Attending a panel discussion at the 10th BRICS round table discussion held at Moses Mabhida stadium in Durban yesterday are, left to right, Musa Makhunga, the president of the Durban Chamber of Commerce, Anil Sooklal, South Africa’s ambassador to BRICS, Wang Jianzhou, the Chinese 
consul-general in Durban, and Shashank Vikram, India’s consul general in Durban. Picture: Motshwari Mofokeng/AfricanNewsAgency(ANA)
Durban - Exploring opportunities in the fourth industrial revolution, strengthening global peacekeeping and advancing the cause of women will be the key agenda points over the next couple of weeks as many influential leaders and role players from BRICS countries meet in South Africa.

In the next two weeks national security advisers from the BRICS member states will meet in Durban to discuss how the member states can contribute to peacekeeping missions, while the city will also host the meeting of the BRICS Business Council on July 22 and 23.

South Africa’s ambassador to BRICS, Professor Anil Sooklal, said establishing and working on peacekeeping would be one of the priorities of the country’s chairmanship of BRICS.

“Earlier this year one of the major global players drastically cut their contributions to the UN peacekeeping office and that impacts seriously on global peacekeeping and especially on the African continent. We felt that in keeping with the spirit of Madiba, who was an apostle of peace, that we need to advance his vision of peacekeeping,” Sooklal said.

He was speaking during a round-table discussion on BRICS held at the Moses Mabhida Stadium yesterday. Sooklal said the establishment of a work-stream dedicated to women will also be a priority.

He said that the establishment of such a work-stream would be in honour of the egacy of anti-apartheid icon Albertina Sisulu.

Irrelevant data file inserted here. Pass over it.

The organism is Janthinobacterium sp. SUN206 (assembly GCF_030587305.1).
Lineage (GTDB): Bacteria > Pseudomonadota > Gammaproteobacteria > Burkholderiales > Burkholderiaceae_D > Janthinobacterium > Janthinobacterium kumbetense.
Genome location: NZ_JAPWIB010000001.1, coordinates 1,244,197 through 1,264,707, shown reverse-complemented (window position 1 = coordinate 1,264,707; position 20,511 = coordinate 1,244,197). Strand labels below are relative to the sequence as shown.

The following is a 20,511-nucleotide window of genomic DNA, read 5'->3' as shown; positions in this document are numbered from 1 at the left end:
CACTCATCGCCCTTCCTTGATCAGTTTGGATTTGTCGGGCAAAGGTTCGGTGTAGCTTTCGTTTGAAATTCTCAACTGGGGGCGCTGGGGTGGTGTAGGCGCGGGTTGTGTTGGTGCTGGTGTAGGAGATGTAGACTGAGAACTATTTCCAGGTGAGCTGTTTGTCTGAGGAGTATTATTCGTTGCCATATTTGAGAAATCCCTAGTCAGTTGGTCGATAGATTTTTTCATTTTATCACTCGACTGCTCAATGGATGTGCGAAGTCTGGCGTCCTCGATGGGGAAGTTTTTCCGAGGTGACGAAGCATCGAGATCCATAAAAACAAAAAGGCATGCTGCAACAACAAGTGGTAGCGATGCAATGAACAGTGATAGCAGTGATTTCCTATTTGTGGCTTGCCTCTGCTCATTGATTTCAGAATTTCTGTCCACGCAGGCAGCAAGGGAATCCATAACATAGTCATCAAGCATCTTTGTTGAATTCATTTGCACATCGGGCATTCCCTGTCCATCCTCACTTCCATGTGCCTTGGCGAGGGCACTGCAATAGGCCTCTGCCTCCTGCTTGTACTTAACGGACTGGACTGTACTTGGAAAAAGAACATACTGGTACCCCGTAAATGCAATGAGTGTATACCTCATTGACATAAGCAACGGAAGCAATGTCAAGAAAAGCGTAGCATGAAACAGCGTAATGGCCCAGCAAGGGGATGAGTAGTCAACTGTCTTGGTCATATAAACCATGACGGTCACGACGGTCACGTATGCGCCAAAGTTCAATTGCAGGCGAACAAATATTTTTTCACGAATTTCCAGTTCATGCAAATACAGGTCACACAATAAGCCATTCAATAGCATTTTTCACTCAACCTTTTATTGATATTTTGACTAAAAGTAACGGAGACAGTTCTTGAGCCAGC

On the side of the economy, South Africa will use its BRICS chairmanship to focus on the fourth industrial revolution with the country and the continent hoping to benefit from this without compromising the security of jobs.

While the continent is lagging way behind its counterparts like Asia, Sooklal said there was an opportunity for Africa to leapfrog.

Sooklal said one of the things that needed to be looked at was how Africa could take advantage of the fourth industrial revolution without compromising the future of jobs.

Musa Makhunga, the president of the Durban Chamber of Commerce, emphasised the importance of BRICS, saying it provided opportunities for SA to tap into the Asian market in terms of trade.

He said Australia was trading more with Asia and as a result it is reaping the rewards of that including a resources sector boom, while there is also growth in the services and tourism industry.

Deputy mayor Fawzia Peer said the BRICS summit would no doubt enhance collaboration between the member states.

“I am also sure that the BRICS conference will also give impetus to the successful implementation of the 2030 sustainable development goals.”

Chinese consul-general in Durban Wang Jianzhou said BRICS brought “concrete benefit” to the millions of people in the five member states.

“Over the past 10 years the BRICS total GDP has grown by 179%, trade expanded by 94%,” he said.

Shashank Vikram, India’s consul general in Durban, said there was a “big human angle to the entire BRICS process”.

He spoke of India’s commitment to having a strong relationship with and investing in SA, pointing out a Mahindra factory that recently opened in Durban.

The Mercury